PPT - Metro Denver Homeless Initiative

Report
Metro Denver Forum of
Strategic Partnerships to End
Veteran Homelessness
Welcome
Welcome
“Only a crisis- actual or perceivedproduces real change.
When that crisis occurs, the actions that are taken
depend on the ideas that are lying around.
That, I believe, is our basic function: to develop
alternatives to existing policies, to keep them alive
and available until the politically impossible
becomes the politically inevitable.”
- Milton Friedman
Objectives:
 Share vulnerability index survey results
 Highlight recent housing successes
 Hear from veterans about their experiences
 Promote networking & information sharing
 Identify regional priorities to effectively end
veteran homelessness
Agenda
 Ending veteran homelessness by 2015? – Gary Sanford
 Vulnerability Index Data overview – Katie Symons
 Panel of Rapid Re-Housing partners – 100 Days Committee
 Panel of veterans
 Breakout session with focus groups in areas of Housing,
Benefits, Supportive Services, Employment, Health Care,
Outreach
 Presentation of regional priorities – Group facilitators
 Next steps & Closing remarks
Ending Veteran Homelessness
by 2015 in seven county area?
GARY SANFORD
EXECUTIVE DIRECTOR
METRO DENVER HOMELESS INITIATIVE
National Efforts
Vision
“President Obama and I
are personally
committed to ending
homelessness among
Veterans within the next
five years”
– Secretary Shinseki
Accomplished
by
•Building Capacity
•Creating Solutions
Goals
• Increase number/variety of housing
options including permanent, transitional,
contracted, community-operated, and VA
operated
• Provide more supportive services through
partnerships to prevent homelessness,
improve employability, and increase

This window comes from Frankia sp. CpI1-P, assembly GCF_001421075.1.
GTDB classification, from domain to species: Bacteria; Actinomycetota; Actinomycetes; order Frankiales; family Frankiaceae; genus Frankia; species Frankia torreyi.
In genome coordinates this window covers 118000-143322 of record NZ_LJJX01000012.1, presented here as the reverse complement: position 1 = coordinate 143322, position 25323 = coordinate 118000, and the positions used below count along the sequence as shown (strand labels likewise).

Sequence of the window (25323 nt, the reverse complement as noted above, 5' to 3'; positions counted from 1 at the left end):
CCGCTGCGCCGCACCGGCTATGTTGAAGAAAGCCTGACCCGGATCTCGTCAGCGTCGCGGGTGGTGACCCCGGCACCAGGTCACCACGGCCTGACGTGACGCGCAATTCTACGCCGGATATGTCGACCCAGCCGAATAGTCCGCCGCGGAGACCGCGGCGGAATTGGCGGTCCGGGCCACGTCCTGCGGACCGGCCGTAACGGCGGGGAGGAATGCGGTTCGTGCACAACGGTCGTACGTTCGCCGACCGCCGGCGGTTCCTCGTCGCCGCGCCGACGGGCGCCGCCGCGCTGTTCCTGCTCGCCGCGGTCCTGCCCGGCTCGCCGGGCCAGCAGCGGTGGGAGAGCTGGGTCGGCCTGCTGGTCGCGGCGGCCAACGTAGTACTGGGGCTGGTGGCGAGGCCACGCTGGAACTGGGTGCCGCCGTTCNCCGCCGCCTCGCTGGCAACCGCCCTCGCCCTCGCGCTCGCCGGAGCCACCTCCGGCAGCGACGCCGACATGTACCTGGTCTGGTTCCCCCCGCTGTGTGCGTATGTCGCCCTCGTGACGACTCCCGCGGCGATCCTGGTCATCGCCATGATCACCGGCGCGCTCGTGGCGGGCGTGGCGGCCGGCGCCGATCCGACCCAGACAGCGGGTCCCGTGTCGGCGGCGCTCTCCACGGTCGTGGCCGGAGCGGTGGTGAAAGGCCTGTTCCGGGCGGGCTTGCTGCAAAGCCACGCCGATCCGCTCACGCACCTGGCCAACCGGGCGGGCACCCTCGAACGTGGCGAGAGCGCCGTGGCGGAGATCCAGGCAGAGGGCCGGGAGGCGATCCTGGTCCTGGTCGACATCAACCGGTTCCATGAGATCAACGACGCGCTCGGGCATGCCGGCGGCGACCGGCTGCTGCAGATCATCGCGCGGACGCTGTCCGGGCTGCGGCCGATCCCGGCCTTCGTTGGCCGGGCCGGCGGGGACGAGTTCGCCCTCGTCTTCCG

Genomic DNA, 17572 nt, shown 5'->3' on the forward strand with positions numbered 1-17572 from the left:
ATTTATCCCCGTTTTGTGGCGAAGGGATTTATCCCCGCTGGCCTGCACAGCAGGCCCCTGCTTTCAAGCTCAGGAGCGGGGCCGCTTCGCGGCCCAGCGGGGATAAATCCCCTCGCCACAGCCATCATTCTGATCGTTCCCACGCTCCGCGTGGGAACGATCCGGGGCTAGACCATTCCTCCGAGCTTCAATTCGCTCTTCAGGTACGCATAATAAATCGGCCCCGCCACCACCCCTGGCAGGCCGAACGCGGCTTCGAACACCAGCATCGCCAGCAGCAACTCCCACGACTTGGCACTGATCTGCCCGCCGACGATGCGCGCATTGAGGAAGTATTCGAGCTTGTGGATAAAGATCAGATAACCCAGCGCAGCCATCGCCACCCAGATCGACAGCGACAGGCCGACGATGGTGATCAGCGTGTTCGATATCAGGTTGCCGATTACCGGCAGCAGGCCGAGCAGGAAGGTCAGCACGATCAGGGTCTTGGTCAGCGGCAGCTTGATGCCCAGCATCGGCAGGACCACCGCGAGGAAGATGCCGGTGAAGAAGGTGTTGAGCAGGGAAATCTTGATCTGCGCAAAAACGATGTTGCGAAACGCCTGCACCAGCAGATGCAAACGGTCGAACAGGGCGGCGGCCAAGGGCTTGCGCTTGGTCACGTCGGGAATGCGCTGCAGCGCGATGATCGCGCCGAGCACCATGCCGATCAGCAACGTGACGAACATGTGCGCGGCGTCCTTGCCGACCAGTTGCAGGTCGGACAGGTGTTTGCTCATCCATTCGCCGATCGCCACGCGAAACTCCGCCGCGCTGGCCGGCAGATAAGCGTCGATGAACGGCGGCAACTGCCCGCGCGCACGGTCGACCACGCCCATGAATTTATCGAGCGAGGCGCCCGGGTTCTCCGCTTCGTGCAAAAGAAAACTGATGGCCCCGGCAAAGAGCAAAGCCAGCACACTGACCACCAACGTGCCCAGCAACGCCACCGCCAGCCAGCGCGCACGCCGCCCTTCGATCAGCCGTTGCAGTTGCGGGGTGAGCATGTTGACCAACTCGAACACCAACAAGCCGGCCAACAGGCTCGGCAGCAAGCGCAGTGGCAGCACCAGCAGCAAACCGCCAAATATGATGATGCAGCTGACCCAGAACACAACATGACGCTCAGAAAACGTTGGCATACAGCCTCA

independent living for veterans.
• Improve access to VA and community based
mental health, substance abuse, and
supportive services.
National Homeless Veteran Numbers
Denver-Metro Homeless Veteran Numbers
Point In Time
The 2011 survey indicated that 11.7% of
respondents (603) were homeless
veterans
The 2012 survey indicated that 12.9% of
respondents (710) were homeless
veterans
GOAL
END VETERAN HOMELESSNESS BY 2015
VA Benefits
VASH
Homeless
vouchers
Management
Information
System
100 Days
Committee
Grant per
Diem
programs
Veteran
Trust Fund
SOAR
VASH
vouchers
REGIONAL RESOURCES
Veteran Stand downs
United Veterans Committee
Coordinated
Entry
Veteran
Service
Organizations
NonProfit
agencies
Colorado
Board of
Veteran
Affairs
Community
Resource and
Referral
Center
Local
initiatives
County
Veteran
Service
Officers
Supportive
Services for
Veterans and
Families
grantees
Work Force
Centers
VA Health Care
Ft. Lyon
GOAL- END VETERAN HOMELESSNESS BY 2015
 Opening Doors – Federal Goal
 Pathways Home Colorado – State Goal
 Regional priorities?
 Voice of those in need
 Insight from those engaged in addressing needs
 Alignment to create efficiencies and collaboration
 Leverage additional resources with collective voice
Vulnerability Index Overview
KATIE SYMONS
CONSULTANT
GOVERNOR’S OFFICE
SEVEN COUNTY
VULNERABILTY INDEX
SURVEY OF VETERANS
THREE HUNDRED TWENTY SEVEN (327)
VETERANS SURVEYED
RESULTS ARE BASED ON THE NUMBER OF
THOSE SURVEYED AND DOES NOT REPRESENT
THE ENTIRE HOMELESS VETERAN POPULATION
IN THE SEVEN COUNTY AREA.
THE VI IS FOCUSED ON PEOPLE, NOT ONLY
NUMBERS.
SURVEY ANSWERS ARE SELF REPORTED
Risk Factors for Vulnerability
More than 6 months homeless AND at least one of the
following criteria:
-End Stage Renal Disease
-History of Cold Weather Injuries
-Liver Disease or Cirrhosis
-HIV+/AIDS
-Over 60 years old
-3 or more emergency room visits in prior 3 months
-3 or more ER or hospitalizations in prior year
-Tri-morbid (mental illness + abusing substances +
chronic medical condition)
 Having one of these conditions will give an individual a rating; the